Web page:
The state government, California, (surprise, surprise, surprise) has intimated our customers. Several large companies are withholding taxes from our payments in case we need to pay sales tax on our services. We don’t. It is our responsibility to pay sales taxes under our contract anyway.

What can I do? Sue my customer?

How in the heck in this environment can a business owner feel good, create jobs, and expand?

It's no wonder small businesses are in a sour mood. I have so many other stories from other small business owners that I know. The theme is the same. We are all up against overseas competition, against taxes, against the government, against societal acrimony.

Many of my business executive associates are looking to cash out if they could find a buyer at a decent price. As my friend, a former mid-size credit union COO and small business owner, says whenever one of the “good guys” – people who understand how to start businesses that are productive - throws in the towel and cashes in … “Another Atlas shrugs.”

The business climate is freaking insane. I don’t blame the insurers too much. It takes a government to make a market this screwed up.

Thanks to you and others, I pay more attention to Washington, D.C. and state legislatures. I also call to protest and give money to fiscal conservative candidates.

Unfortunately this takes time away from my business. But do I have a choice?

Unions get to pay people full-time to lobby on their behalf. Me? I work long weeks. I feel bad for my family if I don’t spend more time with them, but I cheat my son if I don’t fight for a better world for him.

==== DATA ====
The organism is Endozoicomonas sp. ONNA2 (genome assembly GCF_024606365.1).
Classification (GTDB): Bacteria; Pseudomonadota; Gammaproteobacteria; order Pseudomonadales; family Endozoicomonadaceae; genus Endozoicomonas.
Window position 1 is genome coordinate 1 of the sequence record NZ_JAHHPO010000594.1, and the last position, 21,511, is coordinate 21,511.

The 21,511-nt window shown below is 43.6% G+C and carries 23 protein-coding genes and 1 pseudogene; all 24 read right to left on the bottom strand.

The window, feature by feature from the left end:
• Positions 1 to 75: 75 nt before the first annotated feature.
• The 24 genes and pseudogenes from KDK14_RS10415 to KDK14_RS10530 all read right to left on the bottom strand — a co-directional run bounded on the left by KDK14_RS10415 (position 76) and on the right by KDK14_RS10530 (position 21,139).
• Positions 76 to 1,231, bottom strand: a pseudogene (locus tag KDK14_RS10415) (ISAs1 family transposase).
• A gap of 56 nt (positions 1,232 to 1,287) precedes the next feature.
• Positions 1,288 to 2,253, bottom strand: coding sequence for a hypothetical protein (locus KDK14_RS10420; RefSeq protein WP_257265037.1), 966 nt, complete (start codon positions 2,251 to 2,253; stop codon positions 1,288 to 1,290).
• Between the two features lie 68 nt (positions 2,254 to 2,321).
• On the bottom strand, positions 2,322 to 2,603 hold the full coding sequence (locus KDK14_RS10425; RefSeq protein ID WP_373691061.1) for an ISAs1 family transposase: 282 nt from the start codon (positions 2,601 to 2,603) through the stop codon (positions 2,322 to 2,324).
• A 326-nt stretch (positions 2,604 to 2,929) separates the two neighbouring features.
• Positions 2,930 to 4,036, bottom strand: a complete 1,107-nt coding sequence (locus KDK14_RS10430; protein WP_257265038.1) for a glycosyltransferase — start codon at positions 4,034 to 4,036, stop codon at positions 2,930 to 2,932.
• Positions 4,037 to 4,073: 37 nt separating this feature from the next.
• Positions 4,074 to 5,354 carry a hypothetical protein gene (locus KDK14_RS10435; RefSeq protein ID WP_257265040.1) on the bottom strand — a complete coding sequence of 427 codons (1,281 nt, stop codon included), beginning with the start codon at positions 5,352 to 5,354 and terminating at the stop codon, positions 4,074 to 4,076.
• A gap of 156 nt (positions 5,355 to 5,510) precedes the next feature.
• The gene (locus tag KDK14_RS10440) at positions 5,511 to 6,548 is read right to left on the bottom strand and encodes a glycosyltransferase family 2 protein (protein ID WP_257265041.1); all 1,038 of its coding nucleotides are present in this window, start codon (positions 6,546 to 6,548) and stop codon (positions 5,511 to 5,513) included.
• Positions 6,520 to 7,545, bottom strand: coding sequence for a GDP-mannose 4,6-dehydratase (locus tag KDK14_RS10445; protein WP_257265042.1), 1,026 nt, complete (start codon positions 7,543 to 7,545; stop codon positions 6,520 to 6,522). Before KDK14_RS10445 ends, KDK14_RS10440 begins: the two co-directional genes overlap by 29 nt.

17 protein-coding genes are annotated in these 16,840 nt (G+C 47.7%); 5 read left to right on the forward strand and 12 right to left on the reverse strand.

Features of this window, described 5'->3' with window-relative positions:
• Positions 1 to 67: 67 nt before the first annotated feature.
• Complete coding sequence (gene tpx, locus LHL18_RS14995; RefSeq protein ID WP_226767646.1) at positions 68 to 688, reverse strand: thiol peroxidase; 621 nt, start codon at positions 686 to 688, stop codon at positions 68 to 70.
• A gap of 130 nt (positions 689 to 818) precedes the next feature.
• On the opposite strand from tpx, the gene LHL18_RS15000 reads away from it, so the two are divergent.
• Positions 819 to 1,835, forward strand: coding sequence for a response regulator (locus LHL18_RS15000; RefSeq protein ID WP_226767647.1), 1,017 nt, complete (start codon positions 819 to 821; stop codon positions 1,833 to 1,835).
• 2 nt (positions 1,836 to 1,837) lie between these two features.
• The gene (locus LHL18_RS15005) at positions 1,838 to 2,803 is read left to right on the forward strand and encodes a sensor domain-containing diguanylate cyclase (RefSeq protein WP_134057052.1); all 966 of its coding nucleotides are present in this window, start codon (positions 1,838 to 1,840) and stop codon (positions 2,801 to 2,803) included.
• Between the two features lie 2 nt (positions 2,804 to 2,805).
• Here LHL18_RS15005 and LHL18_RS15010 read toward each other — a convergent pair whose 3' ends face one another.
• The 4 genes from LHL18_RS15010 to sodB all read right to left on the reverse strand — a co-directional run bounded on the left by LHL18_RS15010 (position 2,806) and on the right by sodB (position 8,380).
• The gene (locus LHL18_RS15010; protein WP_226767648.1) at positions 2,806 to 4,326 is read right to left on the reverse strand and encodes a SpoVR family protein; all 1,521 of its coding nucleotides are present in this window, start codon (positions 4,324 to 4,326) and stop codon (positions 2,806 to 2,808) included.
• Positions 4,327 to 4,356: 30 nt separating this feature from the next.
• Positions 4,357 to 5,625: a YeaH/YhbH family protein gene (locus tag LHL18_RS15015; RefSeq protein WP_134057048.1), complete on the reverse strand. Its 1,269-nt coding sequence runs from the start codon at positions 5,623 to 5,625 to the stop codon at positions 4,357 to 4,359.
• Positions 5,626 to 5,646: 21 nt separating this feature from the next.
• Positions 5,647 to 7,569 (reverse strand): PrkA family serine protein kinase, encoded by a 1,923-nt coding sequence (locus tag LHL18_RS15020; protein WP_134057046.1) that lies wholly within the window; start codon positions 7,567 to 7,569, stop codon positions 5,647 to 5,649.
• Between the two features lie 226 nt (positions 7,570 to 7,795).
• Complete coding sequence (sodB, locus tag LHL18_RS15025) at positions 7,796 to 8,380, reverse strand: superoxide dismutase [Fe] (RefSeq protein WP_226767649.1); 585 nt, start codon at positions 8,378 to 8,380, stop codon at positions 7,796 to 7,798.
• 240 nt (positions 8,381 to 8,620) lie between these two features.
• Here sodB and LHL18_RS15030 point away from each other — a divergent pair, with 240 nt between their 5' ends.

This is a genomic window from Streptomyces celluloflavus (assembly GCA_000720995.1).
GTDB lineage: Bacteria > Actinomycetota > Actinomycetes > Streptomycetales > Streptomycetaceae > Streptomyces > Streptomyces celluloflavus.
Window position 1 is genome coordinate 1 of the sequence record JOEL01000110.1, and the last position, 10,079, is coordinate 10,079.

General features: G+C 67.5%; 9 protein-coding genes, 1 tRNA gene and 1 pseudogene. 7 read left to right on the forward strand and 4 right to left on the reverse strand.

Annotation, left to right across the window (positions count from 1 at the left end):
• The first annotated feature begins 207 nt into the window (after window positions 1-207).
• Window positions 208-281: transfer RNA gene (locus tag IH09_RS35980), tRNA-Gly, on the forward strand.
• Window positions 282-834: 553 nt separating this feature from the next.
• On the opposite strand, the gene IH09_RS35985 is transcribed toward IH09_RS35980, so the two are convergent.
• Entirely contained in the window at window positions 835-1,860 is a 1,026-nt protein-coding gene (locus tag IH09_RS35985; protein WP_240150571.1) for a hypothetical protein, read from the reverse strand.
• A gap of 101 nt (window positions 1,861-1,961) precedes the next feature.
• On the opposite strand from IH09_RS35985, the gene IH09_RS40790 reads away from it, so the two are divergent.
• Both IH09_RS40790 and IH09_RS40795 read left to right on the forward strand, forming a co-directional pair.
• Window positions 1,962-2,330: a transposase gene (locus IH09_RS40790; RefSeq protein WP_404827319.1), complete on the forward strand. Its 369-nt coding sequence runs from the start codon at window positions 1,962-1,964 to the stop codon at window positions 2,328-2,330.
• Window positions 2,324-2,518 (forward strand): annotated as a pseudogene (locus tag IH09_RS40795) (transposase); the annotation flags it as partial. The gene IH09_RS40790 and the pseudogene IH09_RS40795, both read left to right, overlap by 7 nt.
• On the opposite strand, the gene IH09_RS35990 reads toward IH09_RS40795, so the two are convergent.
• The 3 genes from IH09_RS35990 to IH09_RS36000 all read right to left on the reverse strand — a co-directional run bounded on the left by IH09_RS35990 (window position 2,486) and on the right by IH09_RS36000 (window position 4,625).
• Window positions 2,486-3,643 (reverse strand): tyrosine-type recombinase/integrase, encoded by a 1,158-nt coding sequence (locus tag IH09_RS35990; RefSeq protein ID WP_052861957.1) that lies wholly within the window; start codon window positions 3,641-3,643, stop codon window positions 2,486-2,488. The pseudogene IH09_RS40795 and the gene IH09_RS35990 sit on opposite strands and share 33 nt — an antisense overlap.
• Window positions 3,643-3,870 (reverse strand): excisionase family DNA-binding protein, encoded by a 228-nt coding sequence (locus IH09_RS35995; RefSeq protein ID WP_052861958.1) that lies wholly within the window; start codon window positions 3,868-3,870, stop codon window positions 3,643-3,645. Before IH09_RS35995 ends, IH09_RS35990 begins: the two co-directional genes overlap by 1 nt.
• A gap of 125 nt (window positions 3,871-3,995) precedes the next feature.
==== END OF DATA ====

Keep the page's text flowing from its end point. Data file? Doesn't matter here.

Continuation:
As always, your coverage of all topics, including public sector unions, is wonderful, a great service, and greatly appreciated. You have an impact on us who don’t have time to do this on our own, but care about our society and want to contribute. I have given to so many individual campaigns and efforts around the country this year, more than the rest of my years combined. You are making a difference, thanks.

"Healthcare CEO"

Lack of Jobs, Foreclosures May Keep Housing in U.S. Depressed BL


13- GOVERNMENT BACKSTOP INSURANCE

 

 

14- CORPORATE BANKRUPTCIES

 

Private Equity Losing Commitments From Pensions as Tony James Woos Oregon  BL

A year after the financial crisis subsided, the $2.5 trillion private-equity industry is finding the easy money may be gone.

Managers saddled with $1.6 trillion in buyouts made during a three-year boom have marked at least 6 of the era’s 10 biggest deals at or below cost, according to data compiled by Bloomberg. About $470 billion sits idle, according to London-based researcher Preqin Ltd. Announced purchases so far this year total less than a fifth of their volume at the peak in 2007.